"The garage, Oliver. Now."

Oliver jumped at her tone of voice and followed her meekly through the back door. It had only taken her a week to get Oliver to obey. It had taken my mom years – and my dad still wasn't fully trained.

When the door closed quietly behind them, Sam placed his hands on my shoulders. "Katie. Are you in some kind of trouble?"


He folded his arms across his chest and waited.

"It's not a big deal," I said defensively. "He just wanted to chat. And he . . . he . . . "

"He what?"

Why didn't I want to tell him I'd been offered a job in Washington? It wasn't like I'd done anything wrong; if anything, it was a huge honor. But for some reason I didn't want to tell him. "He apologized for stealing my name and making my life miserable."

Sam stood there and waited.

"And he might have offered me a job."

His head jerked almost imperceptibly. "Did he, or didn't he?"

I hesitated. "He did."

Sam stared out the window before he said anything. It almost seemed like he was addressing the tree in the backyard instead of me. "What's so bad about that?" he asked lightly. "I like him. He seems like a decent enough guy, even if he does have a horrid daughter."

I took another deep breath. At this rate I'd suck out all the air in the room and we'd have to borrow some from the neighbors. "In Washington."

All the color drained from his face. "What did you say?"

"He offered me a job in his Washington office."

The expression on Sam's face turned into something I didn't recognize. It was almost like he'd placed a pair of reflective sunglasses on his head, the kind that hide what you're really thinking. His fingers tightened ever so slightly around my shoulders. "What did you tell him?"

"I told him I'd have to think about it."

Sam's eyes met mine, and for a fraction of a second I could see panic reflecting back at me. Then it was gone.

Inexplicably nervous, I ducked around him and headed to the sunroom. It seemed like we'd been standing in that kitchen for a small eternity, and I suddenly felt like we needed to finish this conversation sitting down, on something comfortable and warm.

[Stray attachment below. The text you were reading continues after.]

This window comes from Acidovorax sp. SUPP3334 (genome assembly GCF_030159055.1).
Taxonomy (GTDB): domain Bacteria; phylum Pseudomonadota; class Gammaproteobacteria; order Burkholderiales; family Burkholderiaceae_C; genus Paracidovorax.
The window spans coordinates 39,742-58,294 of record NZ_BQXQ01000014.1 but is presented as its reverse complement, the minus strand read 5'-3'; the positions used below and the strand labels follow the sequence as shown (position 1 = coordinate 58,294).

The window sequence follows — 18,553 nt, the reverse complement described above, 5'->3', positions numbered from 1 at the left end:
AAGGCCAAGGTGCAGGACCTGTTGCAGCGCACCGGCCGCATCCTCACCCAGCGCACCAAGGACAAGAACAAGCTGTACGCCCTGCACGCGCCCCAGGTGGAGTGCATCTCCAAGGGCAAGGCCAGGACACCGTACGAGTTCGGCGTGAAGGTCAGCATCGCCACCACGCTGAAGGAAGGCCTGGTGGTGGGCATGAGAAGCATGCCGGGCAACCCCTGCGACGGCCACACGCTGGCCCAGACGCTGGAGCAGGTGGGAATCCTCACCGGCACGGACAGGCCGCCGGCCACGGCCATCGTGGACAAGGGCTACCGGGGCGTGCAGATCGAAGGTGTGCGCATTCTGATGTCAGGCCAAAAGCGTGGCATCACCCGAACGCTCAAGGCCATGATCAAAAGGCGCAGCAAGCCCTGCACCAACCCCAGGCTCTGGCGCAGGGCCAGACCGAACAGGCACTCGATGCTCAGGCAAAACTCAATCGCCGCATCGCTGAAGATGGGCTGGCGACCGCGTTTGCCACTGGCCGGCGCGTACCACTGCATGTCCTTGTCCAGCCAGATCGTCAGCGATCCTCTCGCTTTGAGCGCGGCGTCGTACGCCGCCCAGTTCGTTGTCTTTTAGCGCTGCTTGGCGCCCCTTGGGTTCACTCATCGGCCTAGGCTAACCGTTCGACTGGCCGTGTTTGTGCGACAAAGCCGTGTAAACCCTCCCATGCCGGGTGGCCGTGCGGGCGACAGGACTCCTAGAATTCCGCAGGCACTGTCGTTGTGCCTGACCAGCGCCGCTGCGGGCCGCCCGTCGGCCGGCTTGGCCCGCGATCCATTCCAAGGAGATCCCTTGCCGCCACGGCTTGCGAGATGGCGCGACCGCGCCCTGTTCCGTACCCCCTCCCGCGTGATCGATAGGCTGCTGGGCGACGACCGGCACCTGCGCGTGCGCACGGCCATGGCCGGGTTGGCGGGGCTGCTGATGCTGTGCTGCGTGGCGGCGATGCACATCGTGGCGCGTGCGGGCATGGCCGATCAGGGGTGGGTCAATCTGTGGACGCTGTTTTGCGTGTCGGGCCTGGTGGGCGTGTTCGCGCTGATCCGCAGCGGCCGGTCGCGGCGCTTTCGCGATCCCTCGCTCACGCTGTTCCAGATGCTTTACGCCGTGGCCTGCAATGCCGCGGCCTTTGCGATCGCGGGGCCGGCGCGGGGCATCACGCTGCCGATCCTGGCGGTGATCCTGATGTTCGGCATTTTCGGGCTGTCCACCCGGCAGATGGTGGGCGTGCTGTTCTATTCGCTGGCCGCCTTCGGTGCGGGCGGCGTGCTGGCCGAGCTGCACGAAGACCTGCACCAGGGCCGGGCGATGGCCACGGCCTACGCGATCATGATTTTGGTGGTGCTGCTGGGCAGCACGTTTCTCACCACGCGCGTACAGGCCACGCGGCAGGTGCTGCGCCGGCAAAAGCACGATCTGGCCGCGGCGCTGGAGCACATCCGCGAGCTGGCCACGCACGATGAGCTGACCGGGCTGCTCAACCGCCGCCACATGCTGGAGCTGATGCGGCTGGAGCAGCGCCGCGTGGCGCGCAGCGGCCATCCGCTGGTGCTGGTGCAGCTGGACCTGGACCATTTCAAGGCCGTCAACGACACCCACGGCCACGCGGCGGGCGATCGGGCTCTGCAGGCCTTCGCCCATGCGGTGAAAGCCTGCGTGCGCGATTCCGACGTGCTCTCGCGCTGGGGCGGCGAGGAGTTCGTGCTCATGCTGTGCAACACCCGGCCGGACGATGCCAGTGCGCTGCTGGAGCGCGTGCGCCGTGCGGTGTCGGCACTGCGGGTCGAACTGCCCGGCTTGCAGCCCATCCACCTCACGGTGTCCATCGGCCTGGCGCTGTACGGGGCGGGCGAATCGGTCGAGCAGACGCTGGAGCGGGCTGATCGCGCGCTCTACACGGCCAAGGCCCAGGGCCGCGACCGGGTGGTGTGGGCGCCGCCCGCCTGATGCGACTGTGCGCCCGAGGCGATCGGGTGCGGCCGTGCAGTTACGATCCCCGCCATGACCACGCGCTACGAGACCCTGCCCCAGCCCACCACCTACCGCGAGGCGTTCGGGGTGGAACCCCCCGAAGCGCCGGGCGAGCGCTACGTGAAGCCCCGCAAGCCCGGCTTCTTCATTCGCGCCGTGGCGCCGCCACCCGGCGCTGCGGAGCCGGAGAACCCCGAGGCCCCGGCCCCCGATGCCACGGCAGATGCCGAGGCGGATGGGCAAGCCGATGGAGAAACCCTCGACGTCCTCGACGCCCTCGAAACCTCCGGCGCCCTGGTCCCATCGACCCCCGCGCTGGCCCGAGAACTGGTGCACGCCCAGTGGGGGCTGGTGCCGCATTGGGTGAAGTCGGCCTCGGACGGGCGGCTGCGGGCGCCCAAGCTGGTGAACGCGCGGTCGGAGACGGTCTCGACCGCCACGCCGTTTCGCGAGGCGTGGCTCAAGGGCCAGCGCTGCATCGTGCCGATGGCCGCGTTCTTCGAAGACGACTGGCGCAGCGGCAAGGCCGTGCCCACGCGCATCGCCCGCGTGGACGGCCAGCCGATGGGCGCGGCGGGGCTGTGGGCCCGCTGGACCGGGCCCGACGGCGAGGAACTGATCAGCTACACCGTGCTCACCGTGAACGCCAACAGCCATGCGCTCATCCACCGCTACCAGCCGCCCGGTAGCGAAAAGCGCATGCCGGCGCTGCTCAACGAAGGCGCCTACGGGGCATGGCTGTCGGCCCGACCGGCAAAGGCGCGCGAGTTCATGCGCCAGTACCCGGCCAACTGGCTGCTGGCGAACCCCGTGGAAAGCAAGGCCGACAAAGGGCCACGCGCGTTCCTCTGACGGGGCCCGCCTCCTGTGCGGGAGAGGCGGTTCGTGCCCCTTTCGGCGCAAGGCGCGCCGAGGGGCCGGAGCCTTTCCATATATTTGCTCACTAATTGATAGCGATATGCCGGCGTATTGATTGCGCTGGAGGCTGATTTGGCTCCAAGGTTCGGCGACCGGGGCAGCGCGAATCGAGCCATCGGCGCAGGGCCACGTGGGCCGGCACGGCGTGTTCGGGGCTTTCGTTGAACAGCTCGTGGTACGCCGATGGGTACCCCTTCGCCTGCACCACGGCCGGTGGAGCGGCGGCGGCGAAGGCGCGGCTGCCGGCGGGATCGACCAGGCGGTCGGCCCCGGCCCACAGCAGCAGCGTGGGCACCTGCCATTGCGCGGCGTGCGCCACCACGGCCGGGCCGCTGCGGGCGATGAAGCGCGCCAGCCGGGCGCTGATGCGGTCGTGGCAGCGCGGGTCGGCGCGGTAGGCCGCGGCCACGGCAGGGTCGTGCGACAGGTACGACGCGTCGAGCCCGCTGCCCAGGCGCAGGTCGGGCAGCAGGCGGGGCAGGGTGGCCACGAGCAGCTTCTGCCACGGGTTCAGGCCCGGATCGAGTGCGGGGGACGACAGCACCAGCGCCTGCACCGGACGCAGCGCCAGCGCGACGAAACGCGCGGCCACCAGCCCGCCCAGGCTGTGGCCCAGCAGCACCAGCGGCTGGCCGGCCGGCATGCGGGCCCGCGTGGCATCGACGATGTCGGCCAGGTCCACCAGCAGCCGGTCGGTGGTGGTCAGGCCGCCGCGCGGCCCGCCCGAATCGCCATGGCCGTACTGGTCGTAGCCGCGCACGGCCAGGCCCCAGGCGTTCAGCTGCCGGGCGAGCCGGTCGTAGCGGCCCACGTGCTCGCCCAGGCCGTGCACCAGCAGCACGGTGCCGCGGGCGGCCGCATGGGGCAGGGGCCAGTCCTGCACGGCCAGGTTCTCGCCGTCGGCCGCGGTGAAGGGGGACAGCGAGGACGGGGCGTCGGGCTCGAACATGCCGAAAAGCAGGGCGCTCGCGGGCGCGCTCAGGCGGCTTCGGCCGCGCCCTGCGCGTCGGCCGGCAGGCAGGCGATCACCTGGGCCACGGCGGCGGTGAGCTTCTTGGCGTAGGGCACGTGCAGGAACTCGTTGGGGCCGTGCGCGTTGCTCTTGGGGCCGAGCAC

Sam followed me in and sat next to me on the loveseat. He was very careful not to touch me. "So have you thought about it?" he asked carefully, focusing his attention on the view outside.

"I haven't had a whole lot of time," I admitted. "Mr. P and I went to the trail so I could think, but I got a little sidetracked." I glanced at him out of the corner of my eye. He hadn't moved.


Was he? "I'm not." I pulled my legs onto the couch and rested my head on my knees. "I did have time for a little pondering, though. It would be stupid not to take it seriously – I mean, I don't have a job right now, and with the economy the way it is . . . " I let my voice trail off.

"What would you be doing for him?"

That brought me up short. I'd been so surprised by his offer that I hadn't even bothered to ask. "I don't know," I admitted. "I guess I should have been more thorough."

Sam smiled a little at this. "May I give you an alternative?"

I squinted at him. Unless he knew of someone that was hiring – immediately – there wasn't a whole lot he could do. "Knock yourself out."

"I happen to know someone who's looking for a partner in his office, and would like this person to start right away. It might start out very similar to what you've been doing, at least until you learn the ropes. Are you interested in that sort of work, or do you want to try something else?"